Understanding Policy-based authorization in ASP.NET Core

Understanding Policy-based authorization in ASP.NET Core

Understanding Policy-based authorization in ASP.NET Core. Learn how to strengthen your application's security by understanding policy-based authorization in ASP.NET Core complete with examples.

Application security is a vital piece of our overall success as developers. Many of us have learned and applied role-based or claim-based authorization. Overall, this has been “good enough”. Unfortunately, there are still many use-cases it can’t handle gracefully. We call one approach that solves these use-cases policy-based authorization.

Today we’re applying policy-based authorization in ASP.NET Core and understanding what exactly that means. You can find the code for today’s post on Github.

Before we get started…

Before we start diving into the meat of this post, I feel it is important to make sure we clear up some terminology and concepts. First of all, there is a difference between authentication and authorization. We define Authentication as “we know you are who you say you are.” On the other hand, we define Authorization as “we know what you’re allowed to do”.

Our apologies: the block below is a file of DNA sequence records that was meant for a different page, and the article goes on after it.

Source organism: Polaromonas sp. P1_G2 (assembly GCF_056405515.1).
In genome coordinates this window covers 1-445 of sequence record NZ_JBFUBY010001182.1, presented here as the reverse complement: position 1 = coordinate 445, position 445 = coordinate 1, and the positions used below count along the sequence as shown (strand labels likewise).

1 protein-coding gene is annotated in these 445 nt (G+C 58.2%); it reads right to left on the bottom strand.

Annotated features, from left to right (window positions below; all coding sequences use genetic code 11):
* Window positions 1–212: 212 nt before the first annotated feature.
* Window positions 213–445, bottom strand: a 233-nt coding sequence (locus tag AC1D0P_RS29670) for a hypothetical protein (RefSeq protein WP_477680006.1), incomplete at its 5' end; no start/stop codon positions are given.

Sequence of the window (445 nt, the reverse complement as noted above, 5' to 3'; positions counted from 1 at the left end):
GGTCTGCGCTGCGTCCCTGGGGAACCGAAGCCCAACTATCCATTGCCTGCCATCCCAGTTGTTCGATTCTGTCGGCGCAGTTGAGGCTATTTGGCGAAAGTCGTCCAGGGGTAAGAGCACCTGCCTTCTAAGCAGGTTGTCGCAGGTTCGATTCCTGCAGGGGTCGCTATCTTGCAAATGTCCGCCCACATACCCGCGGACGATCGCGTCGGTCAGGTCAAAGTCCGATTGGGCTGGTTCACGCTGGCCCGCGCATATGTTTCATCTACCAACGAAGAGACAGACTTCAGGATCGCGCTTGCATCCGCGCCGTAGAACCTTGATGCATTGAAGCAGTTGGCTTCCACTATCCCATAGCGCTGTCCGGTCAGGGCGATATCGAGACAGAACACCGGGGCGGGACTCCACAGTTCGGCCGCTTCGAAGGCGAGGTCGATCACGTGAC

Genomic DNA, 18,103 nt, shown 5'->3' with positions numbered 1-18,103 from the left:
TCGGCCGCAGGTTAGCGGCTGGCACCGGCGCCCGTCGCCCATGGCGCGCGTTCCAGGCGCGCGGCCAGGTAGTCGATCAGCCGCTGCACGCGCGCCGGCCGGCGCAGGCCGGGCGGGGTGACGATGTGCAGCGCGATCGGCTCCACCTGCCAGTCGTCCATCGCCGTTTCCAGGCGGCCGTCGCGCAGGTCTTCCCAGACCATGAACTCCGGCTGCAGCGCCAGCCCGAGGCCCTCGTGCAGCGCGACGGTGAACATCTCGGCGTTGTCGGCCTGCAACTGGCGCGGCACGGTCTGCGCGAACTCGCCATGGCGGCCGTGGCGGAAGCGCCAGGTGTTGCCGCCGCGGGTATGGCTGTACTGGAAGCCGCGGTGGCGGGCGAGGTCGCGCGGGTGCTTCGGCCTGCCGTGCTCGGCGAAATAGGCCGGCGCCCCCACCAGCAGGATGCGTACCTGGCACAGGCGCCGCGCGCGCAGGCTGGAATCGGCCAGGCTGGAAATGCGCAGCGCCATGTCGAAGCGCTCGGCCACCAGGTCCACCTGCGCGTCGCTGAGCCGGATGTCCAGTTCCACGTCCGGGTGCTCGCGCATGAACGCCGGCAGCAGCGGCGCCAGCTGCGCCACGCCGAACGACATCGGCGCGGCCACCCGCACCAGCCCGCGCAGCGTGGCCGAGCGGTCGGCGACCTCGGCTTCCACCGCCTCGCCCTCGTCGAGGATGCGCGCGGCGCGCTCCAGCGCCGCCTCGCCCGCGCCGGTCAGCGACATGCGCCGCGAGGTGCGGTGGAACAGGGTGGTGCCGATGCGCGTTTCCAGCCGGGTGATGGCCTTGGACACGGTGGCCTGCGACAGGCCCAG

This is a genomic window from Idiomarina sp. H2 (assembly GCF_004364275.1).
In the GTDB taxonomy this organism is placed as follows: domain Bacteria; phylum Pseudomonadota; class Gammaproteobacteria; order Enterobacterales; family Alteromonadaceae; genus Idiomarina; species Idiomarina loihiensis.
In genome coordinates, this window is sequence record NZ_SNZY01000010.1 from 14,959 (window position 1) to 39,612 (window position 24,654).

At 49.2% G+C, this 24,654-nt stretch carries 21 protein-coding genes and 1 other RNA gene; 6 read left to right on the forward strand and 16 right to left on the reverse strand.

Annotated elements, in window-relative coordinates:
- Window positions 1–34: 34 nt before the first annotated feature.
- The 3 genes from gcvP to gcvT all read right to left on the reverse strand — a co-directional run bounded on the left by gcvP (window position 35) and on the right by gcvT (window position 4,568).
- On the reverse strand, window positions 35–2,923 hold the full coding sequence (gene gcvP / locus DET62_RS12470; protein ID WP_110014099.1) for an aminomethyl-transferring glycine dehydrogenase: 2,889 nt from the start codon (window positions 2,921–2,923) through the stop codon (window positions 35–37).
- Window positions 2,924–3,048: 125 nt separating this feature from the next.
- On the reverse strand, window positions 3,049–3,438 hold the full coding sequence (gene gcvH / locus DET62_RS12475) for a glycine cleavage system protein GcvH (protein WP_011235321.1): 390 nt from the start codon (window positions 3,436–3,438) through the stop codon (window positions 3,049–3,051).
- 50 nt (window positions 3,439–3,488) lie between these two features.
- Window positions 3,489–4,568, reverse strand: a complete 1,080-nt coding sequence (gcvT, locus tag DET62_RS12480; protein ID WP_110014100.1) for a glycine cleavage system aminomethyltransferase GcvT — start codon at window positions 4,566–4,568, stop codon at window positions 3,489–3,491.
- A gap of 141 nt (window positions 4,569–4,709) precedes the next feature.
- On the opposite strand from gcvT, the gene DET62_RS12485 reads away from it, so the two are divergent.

I imagine you’re familiar with role-based authorization. Role-based authorization simply states that we allow access based on the authenticated user’s roles. Users with a matching role have access. Those without, don’t.

You might also be familiar with claim-based authorization. A role is a type of claim, but it isn’t the only claim type. We could look for a claim based on their country, language, or really, anything.

Now that we have a basic understanding of some types of authorization usually in place. We also understand the difference between authentication and authorization. So, let us proceed.

programming authorization aspdotnet aspdotnet core dotnet core

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